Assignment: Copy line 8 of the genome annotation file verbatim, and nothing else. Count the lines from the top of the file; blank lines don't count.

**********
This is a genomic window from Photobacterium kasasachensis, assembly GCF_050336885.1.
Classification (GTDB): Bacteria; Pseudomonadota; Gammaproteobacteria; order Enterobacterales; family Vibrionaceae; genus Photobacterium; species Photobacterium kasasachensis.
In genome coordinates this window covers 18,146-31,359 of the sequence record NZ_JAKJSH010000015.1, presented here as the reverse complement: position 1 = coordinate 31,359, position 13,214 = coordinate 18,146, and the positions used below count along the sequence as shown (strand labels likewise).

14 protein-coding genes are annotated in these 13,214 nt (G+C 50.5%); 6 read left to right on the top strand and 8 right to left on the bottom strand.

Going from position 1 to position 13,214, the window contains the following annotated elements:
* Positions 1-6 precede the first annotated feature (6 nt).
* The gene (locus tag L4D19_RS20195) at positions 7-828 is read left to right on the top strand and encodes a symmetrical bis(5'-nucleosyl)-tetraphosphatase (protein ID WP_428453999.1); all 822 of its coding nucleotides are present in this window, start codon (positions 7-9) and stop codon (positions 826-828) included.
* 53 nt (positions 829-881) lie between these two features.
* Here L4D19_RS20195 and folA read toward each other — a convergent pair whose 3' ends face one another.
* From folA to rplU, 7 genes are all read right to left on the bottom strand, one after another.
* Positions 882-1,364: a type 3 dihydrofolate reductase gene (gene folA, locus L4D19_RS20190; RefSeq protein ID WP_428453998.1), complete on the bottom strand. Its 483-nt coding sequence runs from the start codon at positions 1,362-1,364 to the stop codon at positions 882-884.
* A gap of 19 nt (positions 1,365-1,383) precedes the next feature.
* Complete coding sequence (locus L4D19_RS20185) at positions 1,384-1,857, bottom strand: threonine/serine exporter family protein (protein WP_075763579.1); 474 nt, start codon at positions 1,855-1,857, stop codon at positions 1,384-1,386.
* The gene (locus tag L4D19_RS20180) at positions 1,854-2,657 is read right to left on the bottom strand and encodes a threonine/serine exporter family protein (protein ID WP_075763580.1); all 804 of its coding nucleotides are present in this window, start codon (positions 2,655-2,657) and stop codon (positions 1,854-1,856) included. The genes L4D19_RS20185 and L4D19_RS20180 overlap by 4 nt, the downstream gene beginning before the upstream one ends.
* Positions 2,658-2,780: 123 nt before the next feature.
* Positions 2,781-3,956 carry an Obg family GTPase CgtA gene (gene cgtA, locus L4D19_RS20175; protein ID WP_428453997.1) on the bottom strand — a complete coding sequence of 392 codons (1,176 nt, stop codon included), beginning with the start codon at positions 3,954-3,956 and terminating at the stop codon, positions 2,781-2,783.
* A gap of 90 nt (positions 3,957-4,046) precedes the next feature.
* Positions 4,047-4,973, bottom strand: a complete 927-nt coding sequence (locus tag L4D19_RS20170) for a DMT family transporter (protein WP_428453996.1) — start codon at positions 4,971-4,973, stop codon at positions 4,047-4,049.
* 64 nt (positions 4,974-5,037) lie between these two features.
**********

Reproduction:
* 53 nt (positions 829-881) lie between these two features.